Send to:

Choose Destination
See comment in PubMed Commons below
FASEB J. 2007 Jun;21(8):1788-800. Epub 2007 Feb 27.

Cannabinoid-2 receptor mediates protection against hepatic ischemia/reperfusion injury.

Author information

  • 1Laboratory of Physiological Studies, National Institute on Alcohol Abuse and Alcoholism, National Institutes of Health, Bethesda, Maryland 20892-9413, USA.


Hepatic ischemia-reperfusion (I/R) injury continues to be a fatal complication that can follow liver surgery or transplantation. We have investigated the involvement of the endocannabinoid system in hepatic I/R injury using an in vivo mouse model. Here we report that I/R triggers several-fold increases in the hepatic levels of the endocannabinoids anandamide and 2-arachidonoylglycerol, which originate from hepatocytes, Kupffer, and endothelial cells. The I/R-induced increased tissue endocannabinoid levels positively correlate with the degree of hepatic damage and serum TNF-alpha, MIP-1alpha, and MIP-2 levels. Furthermore, a brief exposure of hepatocytes to various oxidants (H2O2 and peroxynitrite) or inflammatory stimuli (endotoxin and TNF-alpha) also increases endocannabinoid levels. Activation of CB2 cannabinoid receptors by JWH133 protects against I/R damage by decreasing inflammatory cell infiltration, tissue and serum TNF-alpha, MIP-1alpha and MIP-2 levels, tissue lipid peroxidation, and expression of adhesion molecule ICAM-1 in vivo. JWH133 also attenuates the TNF-alpha-induced ICAM-1 and VCAM-1 expression in human liver sinusoidal endothelial cells (HLSECs) and the adhesion of human neutrophils to HLSECs in vitro. Consistent with the protective role of CB2 receptor activation, CB2-/- mice develop increased I/R-induced tissue damage and proinflammatory phenotype. These findings suggest that oxidative/nitrosative stress and inflammatory stimuli may trigger endocannabinoid production, and indicate that targeting CB2 cannabinoid receptors may represent a novel protective strategy against I/R injury. We also demonstrate that CB2-/- mice have a normal hemodynamic profile.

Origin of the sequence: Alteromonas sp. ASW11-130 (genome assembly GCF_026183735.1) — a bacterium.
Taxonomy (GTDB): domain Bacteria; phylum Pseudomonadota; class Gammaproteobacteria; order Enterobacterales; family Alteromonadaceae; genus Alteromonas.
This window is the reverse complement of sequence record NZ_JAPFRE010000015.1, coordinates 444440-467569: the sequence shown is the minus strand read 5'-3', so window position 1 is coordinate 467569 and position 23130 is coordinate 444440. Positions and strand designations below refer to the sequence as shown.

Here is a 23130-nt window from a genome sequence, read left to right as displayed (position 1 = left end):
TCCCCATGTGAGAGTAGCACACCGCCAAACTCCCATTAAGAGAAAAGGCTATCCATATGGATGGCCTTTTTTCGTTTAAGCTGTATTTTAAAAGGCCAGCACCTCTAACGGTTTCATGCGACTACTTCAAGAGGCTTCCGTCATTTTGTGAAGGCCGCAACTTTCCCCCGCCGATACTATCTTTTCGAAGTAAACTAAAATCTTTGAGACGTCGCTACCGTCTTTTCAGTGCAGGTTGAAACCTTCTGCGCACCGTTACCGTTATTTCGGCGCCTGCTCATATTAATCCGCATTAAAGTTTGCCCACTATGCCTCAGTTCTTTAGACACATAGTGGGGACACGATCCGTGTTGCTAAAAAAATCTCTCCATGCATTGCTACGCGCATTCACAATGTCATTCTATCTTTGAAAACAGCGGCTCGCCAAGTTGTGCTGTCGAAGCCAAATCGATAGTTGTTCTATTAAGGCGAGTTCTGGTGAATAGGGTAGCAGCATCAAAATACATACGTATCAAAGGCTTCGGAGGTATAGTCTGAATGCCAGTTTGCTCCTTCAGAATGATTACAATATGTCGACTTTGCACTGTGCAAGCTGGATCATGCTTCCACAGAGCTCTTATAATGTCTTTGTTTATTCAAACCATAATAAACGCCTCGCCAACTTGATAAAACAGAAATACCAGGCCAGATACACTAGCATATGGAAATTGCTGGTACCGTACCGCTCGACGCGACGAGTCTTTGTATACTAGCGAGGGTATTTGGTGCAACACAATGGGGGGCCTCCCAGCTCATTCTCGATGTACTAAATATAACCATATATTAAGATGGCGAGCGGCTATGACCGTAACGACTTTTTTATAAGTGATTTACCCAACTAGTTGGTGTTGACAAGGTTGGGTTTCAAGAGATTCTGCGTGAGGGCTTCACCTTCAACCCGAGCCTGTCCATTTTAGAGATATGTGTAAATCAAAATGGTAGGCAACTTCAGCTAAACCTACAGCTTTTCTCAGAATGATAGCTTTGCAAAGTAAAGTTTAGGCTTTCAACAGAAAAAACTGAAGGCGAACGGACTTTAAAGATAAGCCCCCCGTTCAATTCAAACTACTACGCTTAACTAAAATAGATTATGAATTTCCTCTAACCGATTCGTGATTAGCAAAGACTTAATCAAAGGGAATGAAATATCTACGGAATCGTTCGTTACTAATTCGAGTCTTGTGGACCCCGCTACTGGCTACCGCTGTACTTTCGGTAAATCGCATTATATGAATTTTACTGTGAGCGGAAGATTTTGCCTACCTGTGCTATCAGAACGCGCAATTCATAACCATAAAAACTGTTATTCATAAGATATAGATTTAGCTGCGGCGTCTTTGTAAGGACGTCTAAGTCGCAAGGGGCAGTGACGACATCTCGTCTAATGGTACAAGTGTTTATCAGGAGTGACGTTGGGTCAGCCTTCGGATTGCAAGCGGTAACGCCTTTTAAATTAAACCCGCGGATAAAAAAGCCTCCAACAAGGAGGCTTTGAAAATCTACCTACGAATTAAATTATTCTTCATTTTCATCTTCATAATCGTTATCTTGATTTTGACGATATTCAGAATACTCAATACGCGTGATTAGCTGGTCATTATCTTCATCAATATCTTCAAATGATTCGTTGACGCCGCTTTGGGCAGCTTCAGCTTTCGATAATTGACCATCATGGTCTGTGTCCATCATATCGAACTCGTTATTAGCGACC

[PubMed - indexed for MEDLINE]
Free PMC Article
PubMed Commons home

PubMed Commons

How to join PubMed Commons

    Supplemental Content

    Full text links

    Icon for HighWire Icon for PubMed Central
    Loading ...
    Write to the Help Desk